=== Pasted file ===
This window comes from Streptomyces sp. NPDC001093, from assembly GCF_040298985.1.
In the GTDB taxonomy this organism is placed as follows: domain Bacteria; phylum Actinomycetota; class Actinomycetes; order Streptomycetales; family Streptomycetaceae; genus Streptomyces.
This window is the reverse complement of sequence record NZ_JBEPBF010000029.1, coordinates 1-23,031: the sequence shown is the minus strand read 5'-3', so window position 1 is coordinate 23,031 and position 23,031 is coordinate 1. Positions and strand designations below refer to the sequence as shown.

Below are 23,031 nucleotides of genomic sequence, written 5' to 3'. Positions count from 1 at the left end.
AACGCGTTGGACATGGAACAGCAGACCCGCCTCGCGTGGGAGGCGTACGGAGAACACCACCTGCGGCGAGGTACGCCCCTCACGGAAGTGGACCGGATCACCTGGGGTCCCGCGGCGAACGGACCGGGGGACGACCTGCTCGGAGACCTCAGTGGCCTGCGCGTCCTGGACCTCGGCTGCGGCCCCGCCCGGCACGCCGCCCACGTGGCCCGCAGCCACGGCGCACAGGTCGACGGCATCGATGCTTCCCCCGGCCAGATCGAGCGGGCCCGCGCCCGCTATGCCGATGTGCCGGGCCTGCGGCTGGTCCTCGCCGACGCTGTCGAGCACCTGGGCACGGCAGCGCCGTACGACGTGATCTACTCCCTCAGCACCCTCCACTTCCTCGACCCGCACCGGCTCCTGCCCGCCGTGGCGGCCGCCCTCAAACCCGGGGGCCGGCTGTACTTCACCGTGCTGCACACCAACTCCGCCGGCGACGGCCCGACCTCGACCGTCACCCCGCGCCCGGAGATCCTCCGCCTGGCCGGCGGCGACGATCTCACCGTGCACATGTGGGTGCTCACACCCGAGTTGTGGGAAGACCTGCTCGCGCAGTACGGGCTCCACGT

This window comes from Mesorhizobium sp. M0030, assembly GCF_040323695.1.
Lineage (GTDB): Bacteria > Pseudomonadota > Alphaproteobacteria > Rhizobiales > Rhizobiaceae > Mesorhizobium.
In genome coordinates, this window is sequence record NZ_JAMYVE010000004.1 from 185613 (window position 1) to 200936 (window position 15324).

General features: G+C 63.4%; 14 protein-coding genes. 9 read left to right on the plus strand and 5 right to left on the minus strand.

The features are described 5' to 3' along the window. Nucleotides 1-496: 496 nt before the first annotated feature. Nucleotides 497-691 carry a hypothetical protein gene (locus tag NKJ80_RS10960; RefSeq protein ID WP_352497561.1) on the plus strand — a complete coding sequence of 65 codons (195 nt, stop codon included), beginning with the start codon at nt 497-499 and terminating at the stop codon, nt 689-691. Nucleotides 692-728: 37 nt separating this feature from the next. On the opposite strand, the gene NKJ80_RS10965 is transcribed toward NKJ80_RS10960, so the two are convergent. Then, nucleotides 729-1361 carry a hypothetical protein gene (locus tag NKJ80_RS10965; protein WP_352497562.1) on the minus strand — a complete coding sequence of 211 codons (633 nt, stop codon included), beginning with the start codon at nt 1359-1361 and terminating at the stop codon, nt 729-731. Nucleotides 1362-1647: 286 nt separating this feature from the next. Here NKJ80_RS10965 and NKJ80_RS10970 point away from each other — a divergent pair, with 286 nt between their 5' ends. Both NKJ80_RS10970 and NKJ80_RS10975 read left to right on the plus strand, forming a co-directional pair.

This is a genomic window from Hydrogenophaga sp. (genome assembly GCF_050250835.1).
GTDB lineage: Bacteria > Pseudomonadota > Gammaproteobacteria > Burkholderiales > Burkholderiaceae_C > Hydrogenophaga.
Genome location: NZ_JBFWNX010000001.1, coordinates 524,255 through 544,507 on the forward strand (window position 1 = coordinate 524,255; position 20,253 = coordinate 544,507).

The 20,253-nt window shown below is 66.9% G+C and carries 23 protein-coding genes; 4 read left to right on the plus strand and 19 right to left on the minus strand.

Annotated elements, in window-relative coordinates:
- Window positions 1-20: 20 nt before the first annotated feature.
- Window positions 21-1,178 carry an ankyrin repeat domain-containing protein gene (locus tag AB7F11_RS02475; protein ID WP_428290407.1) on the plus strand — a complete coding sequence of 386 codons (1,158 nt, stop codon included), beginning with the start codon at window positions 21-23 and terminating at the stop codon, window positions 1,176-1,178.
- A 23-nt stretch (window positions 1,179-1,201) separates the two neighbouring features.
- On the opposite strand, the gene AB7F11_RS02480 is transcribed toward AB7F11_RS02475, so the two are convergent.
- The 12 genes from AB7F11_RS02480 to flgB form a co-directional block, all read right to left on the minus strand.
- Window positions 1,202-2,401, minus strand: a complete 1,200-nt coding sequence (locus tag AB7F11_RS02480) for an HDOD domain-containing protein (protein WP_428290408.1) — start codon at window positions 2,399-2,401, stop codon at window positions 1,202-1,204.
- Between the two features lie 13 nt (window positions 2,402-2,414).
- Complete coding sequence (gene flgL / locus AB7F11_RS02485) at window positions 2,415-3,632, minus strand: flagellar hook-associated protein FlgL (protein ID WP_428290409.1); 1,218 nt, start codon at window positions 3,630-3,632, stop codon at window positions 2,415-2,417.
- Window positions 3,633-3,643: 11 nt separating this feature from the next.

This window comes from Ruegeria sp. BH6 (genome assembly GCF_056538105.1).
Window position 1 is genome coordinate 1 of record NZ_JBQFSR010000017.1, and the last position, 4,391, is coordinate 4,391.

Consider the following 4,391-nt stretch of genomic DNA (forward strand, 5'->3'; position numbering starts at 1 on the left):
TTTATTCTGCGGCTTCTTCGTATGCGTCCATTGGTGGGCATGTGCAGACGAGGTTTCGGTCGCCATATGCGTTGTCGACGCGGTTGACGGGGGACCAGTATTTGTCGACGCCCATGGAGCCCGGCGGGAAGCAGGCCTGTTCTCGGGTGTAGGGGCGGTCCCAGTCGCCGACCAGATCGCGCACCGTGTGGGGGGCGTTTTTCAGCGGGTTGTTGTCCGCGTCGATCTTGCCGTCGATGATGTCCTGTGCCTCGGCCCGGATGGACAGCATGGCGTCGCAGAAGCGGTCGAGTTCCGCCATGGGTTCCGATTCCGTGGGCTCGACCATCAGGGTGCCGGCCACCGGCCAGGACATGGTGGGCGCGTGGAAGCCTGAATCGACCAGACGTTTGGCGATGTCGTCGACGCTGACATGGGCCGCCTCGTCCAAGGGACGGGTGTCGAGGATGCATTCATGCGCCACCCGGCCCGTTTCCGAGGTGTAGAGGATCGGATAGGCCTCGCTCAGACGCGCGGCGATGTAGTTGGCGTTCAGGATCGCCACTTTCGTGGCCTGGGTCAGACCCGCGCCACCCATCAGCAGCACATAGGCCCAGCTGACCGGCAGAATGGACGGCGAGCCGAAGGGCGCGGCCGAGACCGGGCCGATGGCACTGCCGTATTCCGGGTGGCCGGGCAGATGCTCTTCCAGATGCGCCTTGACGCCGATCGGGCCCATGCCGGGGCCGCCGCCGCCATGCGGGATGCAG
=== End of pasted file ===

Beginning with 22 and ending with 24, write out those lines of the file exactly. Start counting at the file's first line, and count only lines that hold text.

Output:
- Between the two features lie 13 nt (window positions 2,402-2,414).
- Complete coding sequence (gene flgL / locus AB7F11_RS02485) at window positions 2,415-3,632, minus strand: flagellar hook-associated protein FlgL (protein ID WP_428290409.1); 1,218 nt, start codon at window positions 3,630-3,632, stop codon at window positions 2,415-2,417.
- Window positions 3,633-3,643: 11 nt separating this feature from the next.